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Gippslandia's Ambassadors have given us so much small-town love, they're creating community.

Apr 30, 2021

Words: Michael Duncan
Images: Gippslandia

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Eighteen issues in and this one is all about small towns. I’m not sure how we define a ‘small town’, but having grown up in Morwell, I’ve always felt the small-town love Gippsland has to offer.

That small town love manifested itself in so many ways. Back then, it was the local cop and footy coach giving us a free taxi service in the divisional, the mate with the Austar gold card, the free Maccas from your friends working for Ronald, and the kind neighbours who looked out for your elderly grandparents.

I spent a short amount of time in Melbourne. Like many, I moved there under the guise of ‘chasing opportunity’ that I never realised was right in front of me. Lo and behold, my first weekend back home and I met my now wife, but that’s another story for another column.

I raise this small-town love with you because in my short time living in Melbourne’s north, I didn’t get the ‘hello’ or the head nod from strangers in their yard. It very much felt that it was everyone for themselves. In my first week home, I had to give way to a cow on the way to work and would lose my entire lunch breaks after bumping into old friends down the street. To me, this defines small towns.

Now, I’m immersed in business, at many levels, and I’ve come to realise this same small-town love exists in our business community. Sure we’ve got ‘buy local’ or ‘support local’ campaigns that run to varying levels of effectiveness, but that’s not what I’m talking about. It’s the business support, people giving their time and assistance to help others (sometimes even competitors) to grow and flourish.

You’ll have seen that we recently announced three Gippslandia Ambassadors. The criteria for us was simple: they’d thrown their support behind us and were genuinely involved within the community.

Maree McPherson, Sallie Jones and Ryan Leslie have given us so much small-town love — their time, their networks, their expertise and guidance. It hasn’t been done for personal gain, but for communal gain. They believe in what we’re doing and they back us. It’s not Gippslandia they’re backing specifically, it’s the community. Maree has brought a wealth of expertise through the region via her webinars and board positions, Sallie has been a rock for her farming community and Ryan has given plenty to his local junior footy club.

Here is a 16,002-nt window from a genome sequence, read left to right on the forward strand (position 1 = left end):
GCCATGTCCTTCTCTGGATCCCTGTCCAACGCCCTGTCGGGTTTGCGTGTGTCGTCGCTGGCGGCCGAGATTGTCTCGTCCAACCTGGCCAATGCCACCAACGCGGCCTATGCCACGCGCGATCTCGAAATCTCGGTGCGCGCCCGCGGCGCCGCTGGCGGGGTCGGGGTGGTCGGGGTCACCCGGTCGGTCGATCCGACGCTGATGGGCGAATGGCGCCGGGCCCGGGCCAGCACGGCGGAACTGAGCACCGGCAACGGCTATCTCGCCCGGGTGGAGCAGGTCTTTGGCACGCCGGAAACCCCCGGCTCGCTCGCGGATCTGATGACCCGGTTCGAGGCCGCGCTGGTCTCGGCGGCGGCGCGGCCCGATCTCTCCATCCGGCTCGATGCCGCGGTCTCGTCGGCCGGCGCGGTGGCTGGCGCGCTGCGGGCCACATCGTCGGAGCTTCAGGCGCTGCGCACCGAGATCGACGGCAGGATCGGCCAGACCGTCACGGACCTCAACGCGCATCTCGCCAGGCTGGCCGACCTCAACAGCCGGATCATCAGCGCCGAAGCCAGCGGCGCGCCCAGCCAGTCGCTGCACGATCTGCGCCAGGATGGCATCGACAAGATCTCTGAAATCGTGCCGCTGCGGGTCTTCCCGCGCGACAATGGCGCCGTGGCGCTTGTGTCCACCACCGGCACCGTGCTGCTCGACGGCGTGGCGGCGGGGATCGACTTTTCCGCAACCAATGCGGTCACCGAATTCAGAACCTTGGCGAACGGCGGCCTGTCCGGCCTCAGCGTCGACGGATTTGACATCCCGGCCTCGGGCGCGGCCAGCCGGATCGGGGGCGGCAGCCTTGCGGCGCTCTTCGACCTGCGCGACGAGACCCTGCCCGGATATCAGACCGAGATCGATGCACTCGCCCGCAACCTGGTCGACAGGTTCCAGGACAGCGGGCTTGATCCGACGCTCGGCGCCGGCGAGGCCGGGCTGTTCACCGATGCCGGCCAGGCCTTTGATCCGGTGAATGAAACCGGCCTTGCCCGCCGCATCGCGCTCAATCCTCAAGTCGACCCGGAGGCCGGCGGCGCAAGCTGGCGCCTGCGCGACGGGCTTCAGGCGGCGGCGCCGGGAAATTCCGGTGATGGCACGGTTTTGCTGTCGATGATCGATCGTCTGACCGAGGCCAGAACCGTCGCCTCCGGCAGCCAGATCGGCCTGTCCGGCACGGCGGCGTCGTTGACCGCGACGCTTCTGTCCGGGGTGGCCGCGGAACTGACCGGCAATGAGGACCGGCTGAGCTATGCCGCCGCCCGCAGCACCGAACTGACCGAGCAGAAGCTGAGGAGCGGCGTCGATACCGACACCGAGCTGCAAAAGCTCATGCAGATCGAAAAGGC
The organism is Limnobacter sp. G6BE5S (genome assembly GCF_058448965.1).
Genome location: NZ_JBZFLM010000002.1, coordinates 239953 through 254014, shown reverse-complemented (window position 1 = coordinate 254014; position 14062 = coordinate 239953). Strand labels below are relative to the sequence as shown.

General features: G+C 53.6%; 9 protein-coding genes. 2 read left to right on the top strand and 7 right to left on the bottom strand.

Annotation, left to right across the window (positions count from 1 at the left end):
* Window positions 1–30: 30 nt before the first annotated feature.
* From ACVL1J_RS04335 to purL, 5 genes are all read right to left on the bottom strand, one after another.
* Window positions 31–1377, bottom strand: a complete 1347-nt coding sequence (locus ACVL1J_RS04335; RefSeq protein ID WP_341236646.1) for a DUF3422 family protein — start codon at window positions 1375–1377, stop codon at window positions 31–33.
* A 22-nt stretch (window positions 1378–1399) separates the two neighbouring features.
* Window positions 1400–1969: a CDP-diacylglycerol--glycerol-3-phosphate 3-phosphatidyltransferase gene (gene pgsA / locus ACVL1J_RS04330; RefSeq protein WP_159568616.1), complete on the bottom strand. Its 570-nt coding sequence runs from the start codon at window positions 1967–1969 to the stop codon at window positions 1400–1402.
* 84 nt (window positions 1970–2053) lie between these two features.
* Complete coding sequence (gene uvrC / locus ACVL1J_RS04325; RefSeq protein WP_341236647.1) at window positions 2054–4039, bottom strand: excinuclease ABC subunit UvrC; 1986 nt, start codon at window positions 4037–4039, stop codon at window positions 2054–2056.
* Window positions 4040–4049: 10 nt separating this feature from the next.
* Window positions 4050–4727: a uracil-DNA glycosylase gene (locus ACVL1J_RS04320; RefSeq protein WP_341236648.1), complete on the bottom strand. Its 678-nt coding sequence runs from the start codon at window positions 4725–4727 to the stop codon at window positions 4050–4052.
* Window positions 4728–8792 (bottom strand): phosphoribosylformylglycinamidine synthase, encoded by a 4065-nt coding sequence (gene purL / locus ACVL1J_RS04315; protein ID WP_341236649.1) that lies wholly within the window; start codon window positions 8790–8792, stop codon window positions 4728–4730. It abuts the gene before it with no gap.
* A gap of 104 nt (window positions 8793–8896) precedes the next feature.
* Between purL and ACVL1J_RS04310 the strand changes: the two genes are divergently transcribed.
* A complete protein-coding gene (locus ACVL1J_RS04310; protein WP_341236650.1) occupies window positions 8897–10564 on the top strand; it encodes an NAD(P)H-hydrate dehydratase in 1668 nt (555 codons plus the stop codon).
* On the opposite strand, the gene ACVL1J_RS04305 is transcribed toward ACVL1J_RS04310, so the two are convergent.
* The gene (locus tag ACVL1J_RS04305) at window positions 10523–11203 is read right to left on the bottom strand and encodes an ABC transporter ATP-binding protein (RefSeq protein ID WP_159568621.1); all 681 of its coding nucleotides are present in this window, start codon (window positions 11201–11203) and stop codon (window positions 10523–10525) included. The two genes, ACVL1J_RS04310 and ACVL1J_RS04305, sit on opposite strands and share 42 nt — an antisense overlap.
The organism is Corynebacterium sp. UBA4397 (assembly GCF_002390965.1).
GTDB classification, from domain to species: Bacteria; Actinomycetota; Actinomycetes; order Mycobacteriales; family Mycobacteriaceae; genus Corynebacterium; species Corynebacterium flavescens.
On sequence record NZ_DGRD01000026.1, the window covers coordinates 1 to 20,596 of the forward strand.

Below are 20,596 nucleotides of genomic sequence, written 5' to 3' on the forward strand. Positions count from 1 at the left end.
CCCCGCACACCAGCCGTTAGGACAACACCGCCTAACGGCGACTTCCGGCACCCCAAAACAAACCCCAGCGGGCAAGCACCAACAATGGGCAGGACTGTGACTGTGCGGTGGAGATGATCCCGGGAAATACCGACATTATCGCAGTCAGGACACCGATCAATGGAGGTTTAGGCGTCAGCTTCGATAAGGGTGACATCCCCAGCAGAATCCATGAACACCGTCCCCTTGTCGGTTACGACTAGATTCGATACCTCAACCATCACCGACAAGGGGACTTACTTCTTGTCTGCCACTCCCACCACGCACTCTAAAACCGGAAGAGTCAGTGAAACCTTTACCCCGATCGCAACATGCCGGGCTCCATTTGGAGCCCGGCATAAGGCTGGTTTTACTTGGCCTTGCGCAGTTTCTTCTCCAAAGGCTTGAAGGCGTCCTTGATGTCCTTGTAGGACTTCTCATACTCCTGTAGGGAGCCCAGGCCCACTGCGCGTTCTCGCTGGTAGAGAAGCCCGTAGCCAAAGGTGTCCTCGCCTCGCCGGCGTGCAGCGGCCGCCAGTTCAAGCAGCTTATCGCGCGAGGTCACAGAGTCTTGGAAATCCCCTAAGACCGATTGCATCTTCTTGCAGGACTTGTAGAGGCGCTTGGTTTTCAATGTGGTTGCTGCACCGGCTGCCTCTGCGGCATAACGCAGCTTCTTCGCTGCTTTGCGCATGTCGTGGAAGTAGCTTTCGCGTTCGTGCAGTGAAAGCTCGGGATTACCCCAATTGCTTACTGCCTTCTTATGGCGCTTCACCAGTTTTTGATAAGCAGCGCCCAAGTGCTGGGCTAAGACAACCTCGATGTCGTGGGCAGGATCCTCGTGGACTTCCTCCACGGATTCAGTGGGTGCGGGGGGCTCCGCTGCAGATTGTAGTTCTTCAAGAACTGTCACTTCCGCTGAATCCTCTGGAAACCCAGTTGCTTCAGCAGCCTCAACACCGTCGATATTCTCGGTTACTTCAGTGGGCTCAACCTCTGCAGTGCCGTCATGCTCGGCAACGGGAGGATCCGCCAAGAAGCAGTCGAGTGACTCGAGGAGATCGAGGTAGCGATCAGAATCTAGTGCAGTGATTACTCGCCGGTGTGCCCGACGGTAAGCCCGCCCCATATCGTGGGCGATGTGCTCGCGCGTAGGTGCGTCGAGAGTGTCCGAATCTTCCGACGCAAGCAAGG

“What they’re doing is creating community."

What they’re doing is creating community, which then increases liveability, and eventually impacts the price of your dwelling (that formula wouldn’t have gone far in my high school days). So next time you see them, shout them a drink and say thanks.

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They’re not alone, having been involved in sport for my whole life, I could fill this space with names like Jeff and Carmel Gniel, Brian Maxwell, Col Scammell and Jenny Foat — all people who have donated hours over many decades for communal gain and the growth of people in the community. They’re inspiring.

With them, we share a common purpose in creating growth and community, and we’re doing that by showing what’s possible: the best of what, who and where in the region.

As we declare in Gippslandia’s purpose statement:

“We create connections that inspire the people, businesses and organisations of Gippsland."

“We create connections that inspire the people, businesses and organisations of Gippsland."

We’ve spent the last 18 months building towards a sustainable business model and in that time the world has been crumbling around all of us. It takes its toll.

As we look to the future, we’re faced with decisions. Rolling back to just creating the publication is a viable option, thanks to our fantastic partners, but is it enough? We’ve grown to love the projects and initiatives we’ve run for the community, the strategic conversations we’ve been involved with and the events we’ve attended and supported. Anything less feels like a failure.

Whilst we’d love to take our endless ideas and grow the brand further and subsequently the social capital of our region, at this point we’re under-resourced to do anything more than create a publication.

So here we are — maybe what you’re currently holding will become a limited edition? Maybe it’ll change shape or form? There’s a lot of talent in the Gippslandia team and the community and I strongly believe that if we can invent what we have now, we can reinvent what we need for the future.

After all, we started from the bottom now we here... I mean, we’ve done a heck of a lot with nothing. Imagine the impact we could make with a dedicated team working to grow our community by showing what’s possible and the best of what, who and where we are.

To wrap up, I hope 2021 is good for you all. Take a moment to reflect back on the ambassadors I mentioned. You won’t be surprised to know that as the going got tough in 2020, they chose to do even more for their communities. They’re an inspiration — they’re Gippslandian.

If there is something in particular that you wish to know or discuss, please get in touch and I’ll either address it here in a future column or via email at

Gippslandia - Issue No. 18

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